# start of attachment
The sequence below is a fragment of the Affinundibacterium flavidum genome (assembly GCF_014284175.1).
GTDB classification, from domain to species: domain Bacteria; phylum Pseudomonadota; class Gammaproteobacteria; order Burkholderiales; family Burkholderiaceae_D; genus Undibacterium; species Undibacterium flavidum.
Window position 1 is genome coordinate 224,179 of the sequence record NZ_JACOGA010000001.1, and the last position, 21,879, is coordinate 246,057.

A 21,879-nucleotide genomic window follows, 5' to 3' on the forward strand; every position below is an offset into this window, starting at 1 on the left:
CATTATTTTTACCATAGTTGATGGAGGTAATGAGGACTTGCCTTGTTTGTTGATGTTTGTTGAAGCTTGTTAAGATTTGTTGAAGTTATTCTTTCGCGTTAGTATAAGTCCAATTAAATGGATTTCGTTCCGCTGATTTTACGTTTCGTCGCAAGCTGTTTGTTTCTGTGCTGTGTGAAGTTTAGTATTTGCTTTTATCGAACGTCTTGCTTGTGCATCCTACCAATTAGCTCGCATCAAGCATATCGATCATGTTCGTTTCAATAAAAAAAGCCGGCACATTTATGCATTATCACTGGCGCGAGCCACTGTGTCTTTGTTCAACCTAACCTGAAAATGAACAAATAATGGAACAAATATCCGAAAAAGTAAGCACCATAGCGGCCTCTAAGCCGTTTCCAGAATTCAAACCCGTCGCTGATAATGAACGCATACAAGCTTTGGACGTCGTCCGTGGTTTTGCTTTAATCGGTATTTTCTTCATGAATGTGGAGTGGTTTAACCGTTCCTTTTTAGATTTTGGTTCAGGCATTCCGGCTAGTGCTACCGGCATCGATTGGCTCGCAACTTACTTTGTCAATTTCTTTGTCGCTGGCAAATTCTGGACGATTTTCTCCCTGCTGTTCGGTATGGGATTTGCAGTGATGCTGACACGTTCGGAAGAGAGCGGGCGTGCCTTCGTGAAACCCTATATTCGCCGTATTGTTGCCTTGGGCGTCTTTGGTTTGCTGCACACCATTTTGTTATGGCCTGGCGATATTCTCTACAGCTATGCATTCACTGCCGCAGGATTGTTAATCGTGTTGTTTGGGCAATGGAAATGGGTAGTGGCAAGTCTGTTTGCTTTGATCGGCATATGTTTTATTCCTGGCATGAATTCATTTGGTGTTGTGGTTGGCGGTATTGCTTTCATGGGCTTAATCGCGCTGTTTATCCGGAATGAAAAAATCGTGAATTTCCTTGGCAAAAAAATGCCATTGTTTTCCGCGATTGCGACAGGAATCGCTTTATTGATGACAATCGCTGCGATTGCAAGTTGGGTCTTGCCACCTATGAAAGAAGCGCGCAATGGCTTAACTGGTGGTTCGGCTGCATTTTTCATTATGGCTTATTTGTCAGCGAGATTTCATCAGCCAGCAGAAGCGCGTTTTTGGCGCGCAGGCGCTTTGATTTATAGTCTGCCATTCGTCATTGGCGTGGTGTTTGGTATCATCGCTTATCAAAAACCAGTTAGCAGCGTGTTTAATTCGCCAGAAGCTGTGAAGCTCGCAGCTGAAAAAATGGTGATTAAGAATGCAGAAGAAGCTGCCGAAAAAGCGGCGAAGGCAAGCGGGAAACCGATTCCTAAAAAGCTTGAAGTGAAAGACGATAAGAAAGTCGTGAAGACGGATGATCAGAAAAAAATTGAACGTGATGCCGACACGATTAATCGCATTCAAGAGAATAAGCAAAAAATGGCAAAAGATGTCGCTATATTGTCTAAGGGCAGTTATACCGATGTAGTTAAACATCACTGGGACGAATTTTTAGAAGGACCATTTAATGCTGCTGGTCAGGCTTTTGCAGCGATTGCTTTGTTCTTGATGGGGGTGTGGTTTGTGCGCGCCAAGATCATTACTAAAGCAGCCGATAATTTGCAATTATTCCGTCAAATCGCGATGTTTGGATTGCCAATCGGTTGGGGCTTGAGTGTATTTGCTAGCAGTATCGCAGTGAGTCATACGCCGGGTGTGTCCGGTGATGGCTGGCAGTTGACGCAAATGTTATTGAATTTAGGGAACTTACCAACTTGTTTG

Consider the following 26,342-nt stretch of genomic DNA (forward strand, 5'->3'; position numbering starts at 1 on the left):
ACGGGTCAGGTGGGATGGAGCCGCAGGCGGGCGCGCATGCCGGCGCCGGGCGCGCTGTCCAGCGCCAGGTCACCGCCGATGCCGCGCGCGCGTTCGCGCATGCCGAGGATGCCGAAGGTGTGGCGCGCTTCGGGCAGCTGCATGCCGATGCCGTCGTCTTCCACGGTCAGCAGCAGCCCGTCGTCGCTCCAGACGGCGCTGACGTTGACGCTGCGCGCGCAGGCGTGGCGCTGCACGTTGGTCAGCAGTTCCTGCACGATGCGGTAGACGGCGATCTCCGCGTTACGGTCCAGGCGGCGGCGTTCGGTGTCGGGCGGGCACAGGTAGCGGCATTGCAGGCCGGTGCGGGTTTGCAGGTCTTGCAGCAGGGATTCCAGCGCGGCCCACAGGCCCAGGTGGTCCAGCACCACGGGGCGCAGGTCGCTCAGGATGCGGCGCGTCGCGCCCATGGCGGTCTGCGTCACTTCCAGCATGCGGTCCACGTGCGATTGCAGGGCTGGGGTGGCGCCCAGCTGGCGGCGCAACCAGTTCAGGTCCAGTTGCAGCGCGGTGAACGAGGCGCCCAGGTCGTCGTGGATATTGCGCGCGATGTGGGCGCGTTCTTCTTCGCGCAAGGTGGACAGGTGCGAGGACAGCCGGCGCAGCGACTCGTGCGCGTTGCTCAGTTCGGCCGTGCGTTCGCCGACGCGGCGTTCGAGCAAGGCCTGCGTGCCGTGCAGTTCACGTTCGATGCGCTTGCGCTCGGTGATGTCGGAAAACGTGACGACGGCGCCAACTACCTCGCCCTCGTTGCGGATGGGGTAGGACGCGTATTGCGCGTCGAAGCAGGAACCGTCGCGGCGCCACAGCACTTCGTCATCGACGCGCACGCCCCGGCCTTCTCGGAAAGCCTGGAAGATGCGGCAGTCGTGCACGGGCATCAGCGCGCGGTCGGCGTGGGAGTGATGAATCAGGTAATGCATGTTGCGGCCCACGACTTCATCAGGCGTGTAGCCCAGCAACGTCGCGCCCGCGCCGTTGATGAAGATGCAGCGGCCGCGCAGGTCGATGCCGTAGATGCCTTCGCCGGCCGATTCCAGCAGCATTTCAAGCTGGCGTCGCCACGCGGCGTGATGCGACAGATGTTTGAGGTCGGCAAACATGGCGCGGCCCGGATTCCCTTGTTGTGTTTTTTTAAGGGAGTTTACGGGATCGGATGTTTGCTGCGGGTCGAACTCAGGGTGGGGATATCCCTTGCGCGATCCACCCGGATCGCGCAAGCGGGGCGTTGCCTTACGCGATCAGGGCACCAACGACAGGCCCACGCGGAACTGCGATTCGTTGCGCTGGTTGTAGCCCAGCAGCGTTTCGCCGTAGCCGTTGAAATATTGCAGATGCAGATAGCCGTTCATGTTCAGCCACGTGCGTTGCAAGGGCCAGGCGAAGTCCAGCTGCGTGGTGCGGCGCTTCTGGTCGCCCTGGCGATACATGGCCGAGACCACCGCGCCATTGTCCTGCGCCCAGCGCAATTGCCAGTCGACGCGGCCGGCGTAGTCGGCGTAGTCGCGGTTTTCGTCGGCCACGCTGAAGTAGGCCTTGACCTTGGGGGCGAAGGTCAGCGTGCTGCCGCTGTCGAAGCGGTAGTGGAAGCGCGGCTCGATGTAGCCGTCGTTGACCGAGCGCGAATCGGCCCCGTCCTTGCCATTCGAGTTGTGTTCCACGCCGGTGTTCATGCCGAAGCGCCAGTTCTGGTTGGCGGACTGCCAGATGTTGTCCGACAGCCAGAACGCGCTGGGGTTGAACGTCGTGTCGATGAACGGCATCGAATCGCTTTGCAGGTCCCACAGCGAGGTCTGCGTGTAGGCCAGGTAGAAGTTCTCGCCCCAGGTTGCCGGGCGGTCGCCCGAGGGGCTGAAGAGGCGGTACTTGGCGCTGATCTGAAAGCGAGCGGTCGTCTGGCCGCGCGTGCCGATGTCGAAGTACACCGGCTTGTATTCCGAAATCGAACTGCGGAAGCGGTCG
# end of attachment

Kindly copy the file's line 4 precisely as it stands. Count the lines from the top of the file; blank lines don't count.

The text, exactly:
A 21,879-nucleotide genomic window follows, 5' to 3' on the forward strand; every position below is an offset into this window, starting at 1 on the left: